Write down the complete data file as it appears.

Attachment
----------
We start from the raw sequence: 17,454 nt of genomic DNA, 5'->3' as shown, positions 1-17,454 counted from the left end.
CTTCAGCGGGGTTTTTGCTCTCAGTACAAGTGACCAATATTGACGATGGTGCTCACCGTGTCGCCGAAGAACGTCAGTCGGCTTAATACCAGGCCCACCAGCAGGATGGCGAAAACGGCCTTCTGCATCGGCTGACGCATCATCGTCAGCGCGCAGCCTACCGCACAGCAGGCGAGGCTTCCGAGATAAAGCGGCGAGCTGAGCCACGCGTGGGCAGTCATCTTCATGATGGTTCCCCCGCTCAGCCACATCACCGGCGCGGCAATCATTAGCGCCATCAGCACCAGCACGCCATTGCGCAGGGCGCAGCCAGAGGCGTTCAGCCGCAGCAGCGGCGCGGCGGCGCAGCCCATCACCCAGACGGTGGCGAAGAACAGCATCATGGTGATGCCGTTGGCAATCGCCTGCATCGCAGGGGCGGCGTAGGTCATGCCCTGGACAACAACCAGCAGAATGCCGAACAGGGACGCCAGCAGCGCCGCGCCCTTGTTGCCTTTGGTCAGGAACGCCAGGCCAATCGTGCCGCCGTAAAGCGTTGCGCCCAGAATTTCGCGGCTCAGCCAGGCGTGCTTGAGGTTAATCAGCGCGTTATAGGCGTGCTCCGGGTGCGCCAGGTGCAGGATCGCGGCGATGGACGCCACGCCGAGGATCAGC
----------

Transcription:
We start from the raw sequence: 17,454 nt of genomic DNA, 5'->3' as shown, positions 1-17,454 counted from the left end.
CTTCAGCGGGGTTTTTGCTCTCAGTACAAGTGACCAATATTGACGATGGTGCTCACCGTGTCGCCGAAGAACGTCAGTCGGCTTAATACCAGGCCCACCAGCAGGATGGCGAAAACGGCCTTCTGCATCGGCTGACGCATCATCGTCAGCGCGCAGCCTACCGCACAGCAGGCGAGGCTTCCGAGATAAAGCGGCGAGCTGAGCCACGCGTGGGCAGTCATCTTCATGATGGTTCCCCCGCTCAGCCACATCACCGGCGCGGCAATCATTAGCGCCATCAGCACCAGCACGCCATTGCGCAGGGCGCAGCCAGAGGCGTTCAGCCGCAGCAGCGGCGCGGCGGCGCAGCCCATCACCCAGACGGTGGCGAAGAACAGCATCATGGTGATGCCGTTGGCAATCGCCTGCATCGCAGGGGCGGCGTAGGTCATGCCCTGGACAACAACCAGCAGAATGCCGAACAGGGACGCCAGCAGCGCCGCGCCCTTGTTGCCTTTGGTCAGGAACGCCAGGCCAATCGTGCCGCCGTAAAGCGTTGCGCCCAGAATTTCGCGGCTCAGCCAGGCGTGCTTGAGGTTAATCAGCGCGTTATAGGCGTGCTCCGGGTGCGCCAGGTGCAGGATCGCGGCGATGGACGCCACGCCGAGGATCAGC